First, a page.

Delhi: Of agaves, bats & tequila

There’s a strong connection between bats, plants, and man

Of agaves, bats & tequila
Arjun tree with a colony of bats at Janpath, New Delhi

By Rajesh K Chaudhry

The well-laid arterial roads with majestic tree-lined avenues of New Delhi are a testament to the accentuation paid by the then-town planners while designing the new capital city in 1912-13. All the important roads of Lutyen’s Delhi are lined with single rows of trees of jamun, neem, Arjun, imli, pilkhan, kigelia, peepal, baheda, etc.

While some species like neem, Arjun, or jamun have been repeated on different roads, the others like mahua and chir are restricted only to certain specific stretches. No matter the tree species, today, these avenues stand out from those added later on during the expansion of Delhi. One such ‘original’ avenue is Janpath, lined with Arjun (Terminalia arjuna) trees on both sides.

Nothing unusual about it except what even the original town planners would not have anticipated, that today, a small stretch of this road is a roosting ground to thousands of bats which one can see perched upside down from the higher branches of these trees. The Arjun trees between Claridges Hotel roundabout to National Museum are particularly ‘laden’ with the large colonies of such bats. It seems unbelievable that such a busy road, given the volume of traffic which passes through it, is a habitat of these nocturnal creatures.

Apart from Arjun, one can notice the colonies of these bats on other trees like Ficus, imli, and jamun interspersed on this road, especially near the roundabouts. Diving deep into literature reveals that these are ‘Indian Flying Fox’, also called ‘Greater Indian Fruit Bat’ (Pteropus medius, formerly Pteropus giganteus), one of the largest bats in the world. Placed under the ‘vermin’ category in the Wildlife (Protection) Act 1972, these bats prefer to roost on tall trees either in outdoor gardens or close to water bodies to which they can swoop down to lap up the water while flying. These bats are frugivorous or nectarivorous in nature, feeding on fruits, blossoms, or nectar from flowers. As their feeding nature involves squeezing pieces of fruit into their mouths, pulp-rich fruits such as mango, fig, jamun, banana, and imli are their natural choices in this belt. Interestingly, these bats are relied on for seed propagation by many plants for this very feeding habit. They are the prime pollinators of several nectariferous plants such as Haplophragma adenophylla, whose flowers open in the night, or Kigelia pinnata, the scent from the flowers of which is most notable at night, pointing towards their adaptation for bat pollination. Both these species, members of the same plant family Bignoniaceae, are visited for their nectar by bats. Incidentally, one can see Haplophragma avenue on Jaswant Singh Road next to Andhra Bhawan and Kigelia on Subramaniam Bharti Marg opposite Khan Market, both sites not far from Janpath. An interesting example in the list of plants that pollinate through chiropterophily is agave, a common plant in Delhi that can be seen on almost every alternate road divider or intersection. Chiropterophilous means “bat loving”, derived from Chiroptera, the scientific order to which the bats belong. The chiropterophily of Agave stands out because Agave is just a rosette of fleshy leaves, unlike the tall trees preferred by bats as perches. The bats feed on the nectar from their flowers and, in the process, help pollinate. The plant is monocarpic, meaning, after pollination, the main plant dies off.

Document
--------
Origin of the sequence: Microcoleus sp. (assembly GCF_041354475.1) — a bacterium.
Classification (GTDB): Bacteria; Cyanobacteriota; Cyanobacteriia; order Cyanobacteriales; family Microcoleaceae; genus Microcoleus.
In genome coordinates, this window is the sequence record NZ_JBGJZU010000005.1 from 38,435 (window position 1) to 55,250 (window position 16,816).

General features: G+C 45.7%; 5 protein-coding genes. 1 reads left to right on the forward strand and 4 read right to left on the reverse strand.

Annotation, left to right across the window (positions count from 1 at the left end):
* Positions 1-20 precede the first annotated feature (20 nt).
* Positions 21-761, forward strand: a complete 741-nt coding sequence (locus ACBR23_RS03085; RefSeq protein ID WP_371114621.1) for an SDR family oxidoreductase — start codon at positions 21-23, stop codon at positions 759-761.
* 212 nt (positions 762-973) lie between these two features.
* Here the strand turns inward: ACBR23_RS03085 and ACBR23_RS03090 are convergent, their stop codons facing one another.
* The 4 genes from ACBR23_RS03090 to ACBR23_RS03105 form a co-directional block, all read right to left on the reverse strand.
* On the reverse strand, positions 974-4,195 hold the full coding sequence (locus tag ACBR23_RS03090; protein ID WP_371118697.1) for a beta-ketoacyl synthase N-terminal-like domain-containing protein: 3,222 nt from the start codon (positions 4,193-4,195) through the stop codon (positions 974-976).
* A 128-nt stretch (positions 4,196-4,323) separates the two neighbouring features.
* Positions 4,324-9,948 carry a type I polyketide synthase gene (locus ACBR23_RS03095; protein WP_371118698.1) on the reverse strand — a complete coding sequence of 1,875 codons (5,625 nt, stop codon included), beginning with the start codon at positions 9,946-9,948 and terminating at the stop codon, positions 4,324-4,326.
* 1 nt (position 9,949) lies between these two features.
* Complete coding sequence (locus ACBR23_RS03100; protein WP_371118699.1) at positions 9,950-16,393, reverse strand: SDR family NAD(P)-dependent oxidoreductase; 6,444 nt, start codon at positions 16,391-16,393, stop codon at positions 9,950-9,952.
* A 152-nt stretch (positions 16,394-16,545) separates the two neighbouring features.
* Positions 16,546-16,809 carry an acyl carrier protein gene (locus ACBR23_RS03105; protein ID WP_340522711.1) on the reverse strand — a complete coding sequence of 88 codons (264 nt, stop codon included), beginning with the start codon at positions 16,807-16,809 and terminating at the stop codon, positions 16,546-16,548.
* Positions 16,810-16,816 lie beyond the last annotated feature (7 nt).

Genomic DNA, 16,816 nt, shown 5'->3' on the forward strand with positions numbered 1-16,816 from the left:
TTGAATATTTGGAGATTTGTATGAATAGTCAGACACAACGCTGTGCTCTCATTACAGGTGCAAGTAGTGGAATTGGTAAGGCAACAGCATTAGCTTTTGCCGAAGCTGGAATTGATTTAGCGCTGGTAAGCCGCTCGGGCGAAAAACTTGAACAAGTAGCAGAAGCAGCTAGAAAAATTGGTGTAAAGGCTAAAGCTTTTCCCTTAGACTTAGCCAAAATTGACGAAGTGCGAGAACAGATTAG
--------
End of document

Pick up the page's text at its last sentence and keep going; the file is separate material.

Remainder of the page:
There are about 22 species of Agave, many of them nearly impossible to tell apart. Some people believe the taxonomists have done too much splitting in the case of agaves. Agave also has a role in the production of tequila. This association of bats and agaves takes us to Mexico. Authentic tequila is produced from Agave tequilana, commonly called blue Agave. The plant is ‘cultivated’ on a large scale in Jalisco province in Mexico, the home of tequila. Although a locally popular fine drink called ‘Pulque’ is produced by fermenting the sap that oozes out prodigiously once the flower bud of blue Agave is excised, the plant is much better known today for a more stable and muscular drink, ‘Mezcal’.

The long-nosed bats—Leptonycteris—are the primary pollinator of the blue Agave plant in Mexico. The bats visit the plants for their nectar during flowering. Tequila is produced by hacking off the plant’s fleshy leaves, leaving an oversized pineapple-shaped core axis—’heart’—which is mashed, fermented, and distilled to make the drink.

The tequila connection thus has three main actors: the bats, the plants, and the man. The relationship between bats and tequila may seem obscure at first, but the bat-plant association is so strong that the disappearance of one would threaten the survival of the other. In fact, literature says Agave and bats have co-evolved for thousands of years. So next time you sip a tequila sunrise or a margarita, pause to reflect on the contribution made to the tequila industry by some long unacknowledged friends, the bats. The above is a perfect example, an epitome of the delicate role played by each living species on this planet in the sustenance of the ecosystem, no matter how nugatory or ‘vermin’ we may assume it to be.

The author is a retired Indian Forest Service officer

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First published on: 29-01-2023 at 00:15 IST